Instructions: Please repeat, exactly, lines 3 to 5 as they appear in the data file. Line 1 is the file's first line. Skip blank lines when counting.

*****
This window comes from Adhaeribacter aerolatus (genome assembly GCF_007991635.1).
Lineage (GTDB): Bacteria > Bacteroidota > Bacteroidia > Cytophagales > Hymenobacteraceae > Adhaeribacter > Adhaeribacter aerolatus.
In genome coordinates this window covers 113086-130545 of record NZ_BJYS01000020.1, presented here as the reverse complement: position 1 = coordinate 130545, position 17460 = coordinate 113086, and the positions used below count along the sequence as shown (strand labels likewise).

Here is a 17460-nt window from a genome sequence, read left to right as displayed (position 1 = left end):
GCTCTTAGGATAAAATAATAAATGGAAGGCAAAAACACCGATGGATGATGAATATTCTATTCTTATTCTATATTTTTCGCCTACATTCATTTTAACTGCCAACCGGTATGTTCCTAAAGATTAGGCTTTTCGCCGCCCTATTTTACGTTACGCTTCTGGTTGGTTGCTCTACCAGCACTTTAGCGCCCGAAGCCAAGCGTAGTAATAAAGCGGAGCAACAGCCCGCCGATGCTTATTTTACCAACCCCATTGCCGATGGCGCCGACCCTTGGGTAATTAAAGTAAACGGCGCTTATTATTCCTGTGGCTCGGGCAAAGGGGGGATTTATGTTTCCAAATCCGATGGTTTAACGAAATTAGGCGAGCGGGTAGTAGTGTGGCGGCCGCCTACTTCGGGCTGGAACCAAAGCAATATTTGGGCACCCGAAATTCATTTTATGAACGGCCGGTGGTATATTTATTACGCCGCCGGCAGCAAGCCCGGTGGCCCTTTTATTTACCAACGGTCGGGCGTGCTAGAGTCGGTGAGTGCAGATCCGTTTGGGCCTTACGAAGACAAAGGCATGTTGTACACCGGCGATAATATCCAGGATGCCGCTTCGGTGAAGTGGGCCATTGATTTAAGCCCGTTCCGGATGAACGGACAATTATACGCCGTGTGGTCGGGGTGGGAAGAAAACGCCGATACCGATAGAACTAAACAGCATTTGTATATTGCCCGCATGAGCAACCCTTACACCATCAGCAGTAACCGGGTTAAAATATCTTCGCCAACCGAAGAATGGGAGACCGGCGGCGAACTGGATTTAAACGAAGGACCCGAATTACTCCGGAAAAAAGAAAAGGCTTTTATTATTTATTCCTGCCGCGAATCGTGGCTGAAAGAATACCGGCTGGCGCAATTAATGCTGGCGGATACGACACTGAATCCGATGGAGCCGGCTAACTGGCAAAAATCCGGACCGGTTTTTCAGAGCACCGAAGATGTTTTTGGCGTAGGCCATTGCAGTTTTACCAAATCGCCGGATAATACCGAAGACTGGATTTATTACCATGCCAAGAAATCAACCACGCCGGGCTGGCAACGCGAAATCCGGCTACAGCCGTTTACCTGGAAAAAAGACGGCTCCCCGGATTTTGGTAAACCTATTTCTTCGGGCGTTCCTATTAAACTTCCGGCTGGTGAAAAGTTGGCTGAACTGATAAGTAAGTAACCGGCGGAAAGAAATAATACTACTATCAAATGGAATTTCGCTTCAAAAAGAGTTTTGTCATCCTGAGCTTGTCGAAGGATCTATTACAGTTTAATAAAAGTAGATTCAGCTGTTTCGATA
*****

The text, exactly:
In genome coordinates this window covers 113086-130545 of record NZ_BJYS01000020.1, presented here as the reverse complement: position 1 = coordinate 130545, position 17460 = coordinate 113086, and the positions used below count along the sequence as shown (strand labels likewise).

Here is a 17460-nt window from a genome sequence, read left to right as displayed (position 1 = left end):
GCTCTTAGGATAAAATAATAAATGGAAGGCAAAAACACCGATGGATGATGAATATTCTATTCTTATTCTATATTTTTCGCCTACATTCATTTTAACTGCCAACCGGTATGTTCCTAAAGATTAGGCTTTTCGCCGCCCTATTTTACGTTACGCTTCTGGTTGGTTGCTCTACCAGCACTTTAGCGCCCGAAGCCAAGCGTAGTAATAAAGCGGAGCAACAGCCCGCCGATGCTTATTTTACCAACCCCATTGCCGATGGCGCCGACCCTTGGGTAATTAAAGTAAACGGCGCTTATTATTCCTGTGGCTCGGGCAAAGGGGGGATTTATGTTTCCAAATCCGATGGTTTAACGAAATTAGGCGAGCGGGTAGTAGTGTGGCGGCCGCCTACTTCGGGCTGGAACCAAAGCAATATTTGGGCACCCGAAATTCATTTTATGAACGGCCGGTGGTATATTTATTACGCCGCCGGCAGCAAGCCCGGTGGCCCTTTTATTTACCAACGGTCGGGCGTGCTAGAGTCGGTGAGTGCAGATCCGTTTGGGCCTTACGAAGACAAAGGCATGTTGTACACCGGCGATAATATCCAGGATGCCGCTTCGGTGAAGTGGGCCATTGATTTAAGCCCGTTCCGGATGAACGGACAATTATACGCCGTGTGGTCGGGGTGGGAAGAAAACGCCGATACCGATAGAACTAAACAGCATTTGTATATTGCCCGCATGAGCAACCCTTACACCATCAGCAGTAACCGGGTTAAAATATCTTCGCCAACCGAAGAATGGGAGACCGGCGGCGAACTGGATTTAAACGAAGGACCCGAATTACTCCGGAAAAAAGAAAAGGCTTTTATTATTTATTCCTGCCGCGAATCGTGGCTGAAAGAATACCGGCTGGCGCAATTAATGCTGGCGGATACGACACTGAATCCGATGGAGCCGGCTAACTGGCAAAAATCCGGACCGGTTTTTCAGAGCACCGAAGATGTTTTTGGCGTAGGCCATTGCAGTTTTACCAAATCGCCGGATAATACCGAAGACTGGATTTATTACCATGCCAAGAAATCAACCACGCCGGGCTGGCAACGCGAAATCCGGCTACAGCCGTTTACCTGGAAAAAAGACGGCTCCCCGGATTTTGGTAAACCTATTTCTTCGGGCGTTCCTATTAAACTTCCGGCTGGTGAAAAGTTGGCTGAACTGATAAGTAAGTAACCGGCGGAAAGAAATAATACTACTATCAAATGGAATTTCGCTTCAAAAAGAGTTTTGTCATCCTGAGCTTGTCGAAGGATCTATTACAGTTTAATAAAAGTAGATTCAGCTGTTTCGATA